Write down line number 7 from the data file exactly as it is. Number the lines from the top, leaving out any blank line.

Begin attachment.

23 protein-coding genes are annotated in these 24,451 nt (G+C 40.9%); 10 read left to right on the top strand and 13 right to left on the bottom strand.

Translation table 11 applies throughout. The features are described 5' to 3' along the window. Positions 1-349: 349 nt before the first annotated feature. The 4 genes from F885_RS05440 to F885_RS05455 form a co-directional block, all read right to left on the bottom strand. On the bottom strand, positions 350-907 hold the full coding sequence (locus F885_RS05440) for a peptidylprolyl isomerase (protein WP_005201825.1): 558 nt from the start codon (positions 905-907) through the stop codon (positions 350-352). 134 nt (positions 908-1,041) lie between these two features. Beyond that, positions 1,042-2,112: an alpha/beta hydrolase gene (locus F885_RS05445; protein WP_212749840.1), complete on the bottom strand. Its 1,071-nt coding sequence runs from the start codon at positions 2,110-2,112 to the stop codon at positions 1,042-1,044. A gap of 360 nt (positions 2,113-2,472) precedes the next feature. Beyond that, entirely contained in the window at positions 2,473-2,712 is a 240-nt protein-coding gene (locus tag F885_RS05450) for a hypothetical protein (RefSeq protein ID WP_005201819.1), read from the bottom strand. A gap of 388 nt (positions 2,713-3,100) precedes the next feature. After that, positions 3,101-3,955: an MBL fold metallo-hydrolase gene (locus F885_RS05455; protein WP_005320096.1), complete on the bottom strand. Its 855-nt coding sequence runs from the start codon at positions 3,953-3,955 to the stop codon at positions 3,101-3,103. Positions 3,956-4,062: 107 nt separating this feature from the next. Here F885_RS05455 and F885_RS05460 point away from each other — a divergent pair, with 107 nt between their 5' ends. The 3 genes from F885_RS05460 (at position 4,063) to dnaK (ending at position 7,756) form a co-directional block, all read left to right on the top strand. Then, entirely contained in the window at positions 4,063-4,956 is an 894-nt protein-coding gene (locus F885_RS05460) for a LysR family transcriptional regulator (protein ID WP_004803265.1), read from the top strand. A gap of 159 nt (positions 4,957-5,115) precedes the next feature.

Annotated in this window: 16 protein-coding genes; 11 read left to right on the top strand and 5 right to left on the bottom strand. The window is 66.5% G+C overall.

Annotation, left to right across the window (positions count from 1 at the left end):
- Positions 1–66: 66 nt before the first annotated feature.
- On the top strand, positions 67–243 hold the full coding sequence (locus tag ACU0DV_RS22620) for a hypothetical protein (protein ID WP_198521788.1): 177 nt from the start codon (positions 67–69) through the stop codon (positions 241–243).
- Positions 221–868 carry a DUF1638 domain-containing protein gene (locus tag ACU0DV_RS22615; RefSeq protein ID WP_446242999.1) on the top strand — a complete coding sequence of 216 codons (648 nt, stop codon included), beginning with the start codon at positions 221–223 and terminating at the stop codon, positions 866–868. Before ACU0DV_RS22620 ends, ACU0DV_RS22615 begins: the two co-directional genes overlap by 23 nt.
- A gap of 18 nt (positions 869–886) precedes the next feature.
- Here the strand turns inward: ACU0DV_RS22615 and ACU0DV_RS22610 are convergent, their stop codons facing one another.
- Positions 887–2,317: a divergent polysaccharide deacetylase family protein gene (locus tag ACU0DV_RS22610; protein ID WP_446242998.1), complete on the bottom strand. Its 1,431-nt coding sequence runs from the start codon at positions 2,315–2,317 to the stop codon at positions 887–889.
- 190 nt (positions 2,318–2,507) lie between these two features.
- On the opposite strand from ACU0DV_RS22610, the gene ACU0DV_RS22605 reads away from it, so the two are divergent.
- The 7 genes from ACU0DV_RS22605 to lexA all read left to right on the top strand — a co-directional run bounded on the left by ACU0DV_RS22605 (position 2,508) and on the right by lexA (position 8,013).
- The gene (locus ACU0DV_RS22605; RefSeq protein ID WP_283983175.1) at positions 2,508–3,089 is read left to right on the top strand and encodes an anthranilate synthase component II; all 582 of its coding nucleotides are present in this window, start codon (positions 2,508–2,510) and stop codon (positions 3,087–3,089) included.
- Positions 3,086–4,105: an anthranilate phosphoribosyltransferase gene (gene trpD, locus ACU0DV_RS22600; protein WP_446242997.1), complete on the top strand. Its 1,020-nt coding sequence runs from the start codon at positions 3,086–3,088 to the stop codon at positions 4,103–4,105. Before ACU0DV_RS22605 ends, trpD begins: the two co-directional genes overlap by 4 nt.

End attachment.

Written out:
- Positions 221–868 carry a DUF1638 domain-containing protein gene (locus tag ACU0DV_RS22615; RefSeq protein ID WP_446242999.1) on the top strand — a complete coding sequence of 216 codons (648 nt, stop codon included), beginning with the start codon at positions 221–223 and terminating at the stop codon, positions 866–868. Before ACU0DV_RS22620 ends, ACU0DV_RS22615 begins: the two co-directional genes overlap by 23 nt.